Cortell-Tormo, JM, García-Jaén, M, Chulvi-Medrano, I, Hernández-Sánchez, S, Lucas-Cuevas, ÁG, and Tortosa-Martínez, J. Influence of scapular position on the core musculature activation in the prone plank exercise. J Strength Cond Res 31(8): 2255-2262, 2017-Prone plank is a widely used exercise in core stability training. Research has shown that pelvic tilt plays an important role on the electromyographic (EMG) activation of core musculature. However, the influence of scapular position on EMG activation is currently unknown. Therefore, this study evaluated the influence of scapular position on the core muscles during a prone plank. Surface EMG of the rectus abdominis (RA), external oblique (EO), internal oblique (IO), and erector spinae (ES) was collected in 15 participants (10 men and 5 women). Four variations of the prone plank were evaluated: scapular abduction with anterior (ABANT) and posterior (ABRET) pelvic tilt; and scapular adduction with anterior (ADANT), and posterior (ADRET) pelvic tilt. Individual muscle EMG and overall EMG for each plank exercise was analyzed. Joint positions were controlled with a 2D kinematic analysis. Ratings of perceived exertion (RPE) were also registered. The ADRET resulted in higher overall EMG activity compared with ABANT (p = 0.04) and ADANT (p = 0.04). Moreover, ADRET resulted in greater EMG activity compared with ADANT, ABANT, and ABRET for EO (p = 0.000; p = 0.000; p = 0.035), IO (p = 0.000; p = 0.000; p = 0.005), and ES (p = 0.019; p = 0.001; p = 0.014). Regarding RA, ADRET was significantly higher compared with ADANT (p = 0.002) and ABANT (p = 0.005). Finally, ADRET provoked a higher RPE compared with ABANT (p = 0.000), ABRET (p = 0.001), and ADANT (p = 0.015). These findings demonstrate the influence of the scapular and pelvic position on the EMG response of the core muscle groups analyzed in this study, and highlight the greater contribution of these muscles to the postural stabilizing demands during posterior pelvic tilt positions, particularly when the scapulae are in adduction.
View Article and Find Full Text PDF

Download full-text PDF

Source
http://dx.doi.org/10.1519/JSC.0000000000001689DOI Listing
August 2017

Effects of manual resistance training and free weight resistance training on postexercise blood pressure in hypertensive men: a pilot study.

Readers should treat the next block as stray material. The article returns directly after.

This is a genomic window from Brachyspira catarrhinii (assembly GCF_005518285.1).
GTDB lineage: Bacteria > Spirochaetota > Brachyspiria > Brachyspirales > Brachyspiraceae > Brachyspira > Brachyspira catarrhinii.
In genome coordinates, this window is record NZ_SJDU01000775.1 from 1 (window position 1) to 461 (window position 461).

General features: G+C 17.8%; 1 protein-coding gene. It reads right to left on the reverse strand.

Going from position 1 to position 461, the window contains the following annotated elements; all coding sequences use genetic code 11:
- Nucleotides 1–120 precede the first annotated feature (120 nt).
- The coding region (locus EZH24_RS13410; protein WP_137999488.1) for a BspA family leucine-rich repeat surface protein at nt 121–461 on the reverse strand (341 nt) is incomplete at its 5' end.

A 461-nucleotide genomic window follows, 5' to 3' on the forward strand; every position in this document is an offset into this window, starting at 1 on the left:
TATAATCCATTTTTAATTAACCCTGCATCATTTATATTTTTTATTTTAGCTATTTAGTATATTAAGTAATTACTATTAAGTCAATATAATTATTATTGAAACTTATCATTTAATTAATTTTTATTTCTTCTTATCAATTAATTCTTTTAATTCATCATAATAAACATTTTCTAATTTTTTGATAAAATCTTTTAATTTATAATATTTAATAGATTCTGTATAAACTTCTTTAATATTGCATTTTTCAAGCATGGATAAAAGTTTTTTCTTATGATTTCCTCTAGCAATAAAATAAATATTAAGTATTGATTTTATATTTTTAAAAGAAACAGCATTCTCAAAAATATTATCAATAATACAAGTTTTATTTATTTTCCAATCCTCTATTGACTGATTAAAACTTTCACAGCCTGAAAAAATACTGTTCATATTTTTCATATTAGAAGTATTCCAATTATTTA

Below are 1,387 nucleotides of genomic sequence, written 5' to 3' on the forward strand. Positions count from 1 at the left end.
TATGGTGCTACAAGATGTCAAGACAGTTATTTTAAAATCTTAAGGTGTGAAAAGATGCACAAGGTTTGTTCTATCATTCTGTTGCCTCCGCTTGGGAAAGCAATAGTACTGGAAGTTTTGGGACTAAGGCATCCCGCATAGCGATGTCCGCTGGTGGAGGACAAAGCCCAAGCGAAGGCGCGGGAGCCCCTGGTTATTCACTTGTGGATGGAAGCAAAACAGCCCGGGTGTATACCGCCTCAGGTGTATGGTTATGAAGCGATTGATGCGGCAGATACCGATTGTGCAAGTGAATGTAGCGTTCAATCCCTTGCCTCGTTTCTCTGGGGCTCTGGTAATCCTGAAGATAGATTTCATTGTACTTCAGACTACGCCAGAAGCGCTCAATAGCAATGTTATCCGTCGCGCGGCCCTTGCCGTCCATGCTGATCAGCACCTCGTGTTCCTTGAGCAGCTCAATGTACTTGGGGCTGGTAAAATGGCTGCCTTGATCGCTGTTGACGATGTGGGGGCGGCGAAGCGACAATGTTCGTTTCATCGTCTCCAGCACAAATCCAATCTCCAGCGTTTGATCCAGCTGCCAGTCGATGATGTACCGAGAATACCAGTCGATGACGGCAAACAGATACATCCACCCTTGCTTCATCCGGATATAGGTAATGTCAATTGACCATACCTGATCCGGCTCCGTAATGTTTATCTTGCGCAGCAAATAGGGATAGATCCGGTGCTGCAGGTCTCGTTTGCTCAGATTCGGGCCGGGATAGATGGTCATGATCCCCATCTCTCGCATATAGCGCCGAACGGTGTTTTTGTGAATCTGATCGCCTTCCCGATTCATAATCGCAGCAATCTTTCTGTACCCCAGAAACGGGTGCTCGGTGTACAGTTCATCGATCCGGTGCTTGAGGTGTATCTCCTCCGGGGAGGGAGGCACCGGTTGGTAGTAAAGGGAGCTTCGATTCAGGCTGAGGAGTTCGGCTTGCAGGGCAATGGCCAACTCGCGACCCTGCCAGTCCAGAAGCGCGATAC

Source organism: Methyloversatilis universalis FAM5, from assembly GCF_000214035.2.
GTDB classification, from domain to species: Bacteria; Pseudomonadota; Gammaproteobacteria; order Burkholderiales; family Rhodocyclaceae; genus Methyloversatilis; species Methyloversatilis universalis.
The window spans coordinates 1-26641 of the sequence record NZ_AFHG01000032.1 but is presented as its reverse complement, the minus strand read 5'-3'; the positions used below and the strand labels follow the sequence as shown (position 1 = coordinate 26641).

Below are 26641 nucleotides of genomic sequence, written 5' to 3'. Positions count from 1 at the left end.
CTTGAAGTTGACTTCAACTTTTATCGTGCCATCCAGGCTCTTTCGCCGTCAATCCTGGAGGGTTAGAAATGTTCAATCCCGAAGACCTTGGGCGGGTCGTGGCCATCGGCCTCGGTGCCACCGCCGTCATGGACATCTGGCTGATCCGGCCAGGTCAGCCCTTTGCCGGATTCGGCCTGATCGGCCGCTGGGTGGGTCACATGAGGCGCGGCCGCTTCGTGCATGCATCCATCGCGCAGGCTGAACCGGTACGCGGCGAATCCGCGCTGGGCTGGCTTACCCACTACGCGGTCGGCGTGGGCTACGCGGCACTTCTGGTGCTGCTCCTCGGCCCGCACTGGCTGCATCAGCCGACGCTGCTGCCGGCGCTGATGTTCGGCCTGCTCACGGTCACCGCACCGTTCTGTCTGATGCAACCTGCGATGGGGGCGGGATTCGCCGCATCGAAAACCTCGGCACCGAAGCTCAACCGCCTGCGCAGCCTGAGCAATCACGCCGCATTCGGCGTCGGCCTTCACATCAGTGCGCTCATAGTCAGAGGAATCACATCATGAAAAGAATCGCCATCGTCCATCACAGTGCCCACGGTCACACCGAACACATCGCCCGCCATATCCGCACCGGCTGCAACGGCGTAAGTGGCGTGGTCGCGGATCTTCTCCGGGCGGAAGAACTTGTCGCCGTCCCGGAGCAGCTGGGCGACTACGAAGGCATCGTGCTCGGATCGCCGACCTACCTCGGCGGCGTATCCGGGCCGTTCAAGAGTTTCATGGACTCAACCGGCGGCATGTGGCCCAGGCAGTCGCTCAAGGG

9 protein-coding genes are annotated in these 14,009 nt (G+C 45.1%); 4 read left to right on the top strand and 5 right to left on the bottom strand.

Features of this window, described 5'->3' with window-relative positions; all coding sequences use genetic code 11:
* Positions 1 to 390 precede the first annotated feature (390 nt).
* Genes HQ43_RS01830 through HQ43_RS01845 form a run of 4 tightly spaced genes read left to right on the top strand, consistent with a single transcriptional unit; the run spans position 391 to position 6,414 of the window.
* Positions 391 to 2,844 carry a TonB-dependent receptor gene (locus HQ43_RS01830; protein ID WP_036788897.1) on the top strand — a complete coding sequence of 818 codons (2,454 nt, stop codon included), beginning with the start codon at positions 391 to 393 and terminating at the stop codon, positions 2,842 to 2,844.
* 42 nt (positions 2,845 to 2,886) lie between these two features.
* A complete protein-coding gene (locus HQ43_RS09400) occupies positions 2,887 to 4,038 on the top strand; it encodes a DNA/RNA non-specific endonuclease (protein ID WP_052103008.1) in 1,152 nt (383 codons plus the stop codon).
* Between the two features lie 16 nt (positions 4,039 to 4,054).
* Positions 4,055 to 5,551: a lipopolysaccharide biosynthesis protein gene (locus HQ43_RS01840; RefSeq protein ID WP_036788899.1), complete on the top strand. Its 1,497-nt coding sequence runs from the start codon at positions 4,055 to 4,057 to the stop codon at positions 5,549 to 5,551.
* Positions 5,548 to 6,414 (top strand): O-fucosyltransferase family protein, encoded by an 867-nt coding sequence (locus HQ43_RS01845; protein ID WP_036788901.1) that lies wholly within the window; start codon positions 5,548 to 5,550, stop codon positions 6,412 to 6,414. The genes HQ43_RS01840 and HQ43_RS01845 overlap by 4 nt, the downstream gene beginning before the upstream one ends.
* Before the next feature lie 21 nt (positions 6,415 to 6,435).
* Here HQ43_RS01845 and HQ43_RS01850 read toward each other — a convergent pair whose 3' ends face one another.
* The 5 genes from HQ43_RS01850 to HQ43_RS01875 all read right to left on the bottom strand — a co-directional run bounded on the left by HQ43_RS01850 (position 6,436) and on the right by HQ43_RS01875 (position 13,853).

J Sports Med Phys Fitness 2017 Oct 5;57(10):1367-1374. Epub 2016 Jul 5.

Department of Biosciences, Federal University of São Paulo, Campus Baixada Santista, Santos, Brazil.

Background: Manual resistance training (MRT) is a low cost and practically applicable alternative form of resistance training that is ideal for weight rooms with limited equipment. The aim of this study was to compare the acute and subacute hemodynamic responses between MRT and free weight resistance training (FWRT) in normotensive (NT) and hypertensive (HT) men.

Methods: Twenty-six untrained men performed a single bout of MRT and FWRT with a minimum 72-hour rest in between. Systolic blood pressure (SBP), diastolic blood pressure (DBP), mean blood pressure (MBP) were measured, and double product (DP) was calculated. Variables were assessed at different time points: SBP, DBP and MBP (pre- and 15, 30, 45 and 60 minutes postexercise); DP (half-time and postintervention).

Results: The blood pressure values (BP) were greater in HT men in all analyses and interventions. BP responses were similar between MRT and FWRT in both groups of men. In HT men, there was postexercise hypotension (PEH) after 15, 30 and 60 minutes in MBP measured for both interventions. The DP was greater for the MRT intervention, but within the cardiovascular safety limits.

Conclusions: MRT induces PEH in similar levels to FWRT in HT men. Therefore, MRT is a viable and safe alternative for application of FWRT in NT and HT men, reducing the need for expensive equipment.
View Article and Find Full Text PDF

Download full-text PDF

Source
http://dx.doi.org/10.23736/S0022-4707.16.06497-5DOI Listing
October 2017

Resistance Training with Blood Flow Restriction and Hypertensive Subjects.

J Hum Kinet 2015 Jun 10;46:7-8. Epub 2015 Jul 10.

Sport Sciences, CSCS, NSCA-CPT; Benestar Wellness Center Research.

View Article and Find Full Text PDF

Download full-text PDF

Source
http://dx.doi.org/10.1515/hukin-2015-0028DOI Listing
http://www.ncbi.nlm.nih.gov/pmc/articles/PMC4519199PMC
June 2015

Comparison of the effects of an eight-week push-up program using stable versus unstable surfaces.

Int J Sports Phys Ther 2012 Dec;7(6):586-94

NowYou Personal Training Studio, Valencia, Spain.

Background And Purpose: Recently, the trend among physical training and rehabilitation professionals is the use of resistance exercise on unstable equipment in order to increase the effort of the agonist and stabilizing muscles. It is unknown if performing exercises on unstable surfaces provides a greater training stimulus as compared to training on a stable training surface. Therefore, the purpose of this research was to compare the effect that push-up training on stable and unstable surfaces had on strength performance in healthy young men.

Methods: Thirty subjects with experience in resistance training participated in push-up training two days per week for eight weeks on one of three different surfaces: the floor (Tp), the T-Bow® (TBp) or the BOSU® (Bp).